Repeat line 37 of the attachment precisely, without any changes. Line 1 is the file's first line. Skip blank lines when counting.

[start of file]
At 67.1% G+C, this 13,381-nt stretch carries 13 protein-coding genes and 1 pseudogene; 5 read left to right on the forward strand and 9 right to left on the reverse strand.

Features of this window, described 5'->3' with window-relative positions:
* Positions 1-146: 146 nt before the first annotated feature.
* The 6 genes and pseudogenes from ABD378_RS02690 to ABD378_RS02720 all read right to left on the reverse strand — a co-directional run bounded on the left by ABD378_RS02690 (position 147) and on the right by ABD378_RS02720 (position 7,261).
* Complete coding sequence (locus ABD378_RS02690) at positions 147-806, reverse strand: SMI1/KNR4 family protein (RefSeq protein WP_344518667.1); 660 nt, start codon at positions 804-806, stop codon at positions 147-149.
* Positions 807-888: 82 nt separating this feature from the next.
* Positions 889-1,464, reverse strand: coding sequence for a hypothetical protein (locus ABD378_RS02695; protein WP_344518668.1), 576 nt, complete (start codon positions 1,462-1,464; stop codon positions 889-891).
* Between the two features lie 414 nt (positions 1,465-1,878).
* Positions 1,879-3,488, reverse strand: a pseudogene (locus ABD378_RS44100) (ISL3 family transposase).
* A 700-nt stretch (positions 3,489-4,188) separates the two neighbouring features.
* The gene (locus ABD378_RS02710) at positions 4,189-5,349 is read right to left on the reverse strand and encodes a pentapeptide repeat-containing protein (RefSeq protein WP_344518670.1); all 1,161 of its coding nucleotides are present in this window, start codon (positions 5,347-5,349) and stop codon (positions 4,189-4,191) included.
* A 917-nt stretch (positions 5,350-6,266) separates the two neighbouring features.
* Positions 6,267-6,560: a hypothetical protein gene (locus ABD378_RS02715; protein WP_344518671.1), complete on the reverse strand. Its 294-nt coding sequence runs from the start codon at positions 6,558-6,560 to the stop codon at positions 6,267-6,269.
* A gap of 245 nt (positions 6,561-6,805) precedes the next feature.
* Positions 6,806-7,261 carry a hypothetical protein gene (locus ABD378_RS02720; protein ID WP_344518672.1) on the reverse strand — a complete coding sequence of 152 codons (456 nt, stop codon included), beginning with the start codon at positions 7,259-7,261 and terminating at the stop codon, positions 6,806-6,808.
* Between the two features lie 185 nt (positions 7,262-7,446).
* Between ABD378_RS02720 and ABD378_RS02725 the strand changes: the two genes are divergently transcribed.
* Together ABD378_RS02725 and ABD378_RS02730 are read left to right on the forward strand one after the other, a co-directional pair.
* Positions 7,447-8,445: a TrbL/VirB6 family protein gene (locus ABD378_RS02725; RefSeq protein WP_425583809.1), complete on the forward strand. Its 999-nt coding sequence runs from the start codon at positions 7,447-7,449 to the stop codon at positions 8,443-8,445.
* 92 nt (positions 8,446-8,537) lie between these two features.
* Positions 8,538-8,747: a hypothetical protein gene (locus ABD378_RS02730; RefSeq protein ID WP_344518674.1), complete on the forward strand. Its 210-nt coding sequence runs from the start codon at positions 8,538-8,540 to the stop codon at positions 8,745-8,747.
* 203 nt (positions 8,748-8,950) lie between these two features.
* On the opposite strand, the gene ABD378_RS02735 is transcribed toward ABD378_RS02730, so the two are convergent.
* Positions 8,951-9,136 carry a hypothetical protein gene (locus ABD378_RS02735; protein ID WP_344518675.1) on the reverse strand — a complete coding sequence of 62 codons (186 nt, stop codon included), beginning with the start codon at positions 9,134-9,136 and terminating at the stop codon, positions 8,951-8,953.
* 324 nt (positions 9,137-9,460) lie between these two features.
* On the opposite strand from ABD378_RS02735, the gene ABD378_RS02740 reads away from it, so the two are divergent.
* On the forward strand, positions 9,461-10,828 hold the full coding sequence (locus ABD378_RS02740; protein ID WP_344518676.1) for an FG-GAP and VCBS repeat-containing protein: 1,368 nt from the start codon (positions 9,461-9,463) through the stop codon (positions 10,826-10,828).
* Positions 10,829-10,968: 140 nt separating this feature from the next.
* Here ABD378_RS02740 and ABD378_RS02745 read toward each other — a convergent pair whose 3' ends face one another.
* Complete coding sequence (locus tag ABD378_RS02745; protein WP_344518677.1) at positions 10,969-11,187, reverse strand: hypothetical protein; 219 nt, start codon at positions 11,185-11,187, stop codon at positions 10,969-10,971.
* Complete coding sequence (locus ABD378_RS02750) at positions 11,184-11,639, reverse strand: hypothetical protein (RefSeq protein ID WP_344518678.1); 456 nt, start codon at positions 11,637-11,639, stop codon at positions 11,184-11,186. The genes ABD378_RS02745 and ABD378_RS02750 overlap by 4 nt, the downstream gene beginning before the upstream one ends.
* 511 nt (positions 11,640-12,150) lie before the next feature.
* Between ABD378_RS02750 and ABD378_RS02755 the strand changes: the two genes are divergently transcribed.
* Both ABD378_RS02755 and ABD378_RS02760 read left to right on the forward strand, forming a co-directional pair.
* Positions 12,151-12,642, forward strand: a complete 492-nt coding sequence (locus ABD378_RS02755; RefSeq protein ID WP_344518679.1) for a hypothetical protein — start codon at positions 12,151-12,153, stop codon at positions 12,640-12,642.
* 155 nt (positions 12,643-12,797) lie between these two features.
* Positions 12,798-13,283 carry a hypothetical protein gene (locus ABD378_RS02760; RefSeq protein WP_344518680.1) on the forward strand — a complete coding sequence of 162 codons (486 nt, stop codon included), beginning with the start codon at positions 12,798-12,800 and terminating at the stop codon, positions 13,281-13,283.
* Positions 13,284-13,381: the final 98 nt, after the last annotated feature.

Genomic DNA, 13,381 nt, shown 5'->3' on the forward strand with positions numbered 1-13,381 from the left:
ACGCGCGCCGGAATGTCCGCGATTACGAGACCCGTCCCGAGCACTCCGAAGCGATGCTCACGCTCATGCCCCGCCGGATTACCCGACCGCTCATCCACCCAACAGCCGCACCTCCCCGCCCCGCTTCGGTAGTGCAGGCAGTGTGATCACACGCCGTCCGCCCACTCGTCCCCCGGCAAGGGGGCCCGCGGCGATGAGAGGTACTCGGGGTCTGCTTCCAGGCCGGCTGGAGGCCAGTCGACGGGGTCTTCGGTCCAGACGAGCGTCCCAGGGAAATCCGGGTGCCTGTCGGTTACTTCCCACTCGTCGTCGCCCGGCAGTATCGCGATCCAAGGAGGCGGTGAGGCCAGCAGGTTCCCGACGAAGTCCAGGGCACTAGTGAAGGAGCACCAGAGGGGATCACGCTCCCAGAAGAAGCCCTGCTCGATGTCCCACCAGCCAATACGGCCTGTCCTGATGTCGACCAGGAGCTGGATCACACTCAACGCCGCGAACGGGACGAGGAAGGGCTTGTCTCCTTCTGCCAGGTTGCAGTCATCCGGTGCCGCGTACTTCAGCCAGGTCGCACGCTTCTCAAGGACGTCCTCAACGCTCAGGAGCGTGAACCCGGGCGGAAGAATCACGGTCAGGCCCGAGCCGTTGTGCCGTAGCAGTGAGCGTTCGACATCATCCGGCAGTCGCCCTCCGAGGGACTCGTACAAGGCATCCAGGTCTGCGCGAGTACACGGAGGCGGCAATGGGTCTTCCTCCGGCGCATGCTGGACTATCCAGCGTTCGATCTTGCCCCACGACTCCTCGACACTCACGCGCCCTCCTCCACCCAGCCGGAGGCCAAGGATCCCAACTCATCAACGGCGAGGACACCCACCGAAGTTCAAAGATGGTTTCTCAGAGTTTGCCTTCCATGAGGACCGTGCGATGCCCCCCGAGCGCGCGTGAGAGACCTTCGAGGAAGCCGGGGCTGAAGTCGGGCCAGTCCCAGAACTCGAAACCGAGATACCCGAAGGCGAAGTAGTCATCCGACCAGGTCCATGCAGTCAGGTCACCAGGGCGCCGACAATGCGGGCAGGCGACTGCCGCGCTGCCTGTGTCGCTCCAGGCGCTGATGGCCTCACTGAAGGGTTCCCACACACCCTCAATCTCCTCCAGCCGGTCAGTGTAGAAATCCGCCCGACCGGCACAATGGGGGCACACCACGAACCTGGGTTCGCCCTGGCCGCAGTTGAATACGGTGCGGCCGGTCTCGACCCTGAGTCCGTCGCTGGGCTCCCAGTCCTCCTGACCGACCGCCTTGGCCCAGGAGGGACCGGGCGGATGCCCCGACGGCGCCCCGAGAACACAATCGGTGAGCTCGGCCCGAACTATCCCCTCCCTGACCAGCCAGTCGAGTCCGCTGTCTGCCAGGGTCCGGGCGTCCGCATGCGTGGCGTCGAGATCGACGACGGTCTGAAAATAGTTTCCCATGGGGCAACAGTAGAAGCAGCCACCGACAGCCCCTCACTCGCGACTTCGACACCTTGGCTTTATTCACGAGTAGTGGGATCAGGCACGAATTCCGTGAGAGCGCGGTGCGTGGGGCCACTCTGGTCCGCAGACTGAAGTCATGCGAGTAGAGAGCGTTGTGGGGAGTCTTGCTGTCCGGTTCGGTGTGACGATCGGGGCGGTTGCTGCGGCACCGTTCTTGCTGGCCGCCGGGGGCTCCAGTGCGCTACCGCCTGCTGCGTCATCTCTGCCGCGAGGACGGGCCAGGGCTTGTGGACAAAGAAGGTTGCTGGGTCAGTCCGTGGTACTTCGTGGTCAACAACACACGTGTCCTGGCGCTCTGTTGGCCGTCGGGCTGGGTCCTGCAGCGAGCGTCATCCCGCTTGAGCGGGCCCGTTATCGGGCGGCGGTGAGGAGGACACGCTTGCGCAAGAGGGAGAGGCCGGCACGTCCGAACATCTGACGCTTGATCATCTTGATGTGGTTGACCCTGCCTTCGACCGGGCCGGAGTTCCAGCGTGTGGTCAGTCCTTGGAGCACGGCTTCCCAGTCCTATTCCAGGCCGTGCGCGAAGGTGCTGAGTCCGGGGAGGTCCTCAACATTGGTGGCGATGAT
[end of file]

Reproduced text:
* Positions 12,798-13,283 carry a hypothetical protein gene (locus ABD378_RS02760; RefSeq protein WP_344518680.1) on the forward strand — a complete coding sequence of 162 codons (486 nt, stop codon included), beginning with the start codon at positions 12,798-12,800 and terminating at the stop codon, positions 13,281-13,283.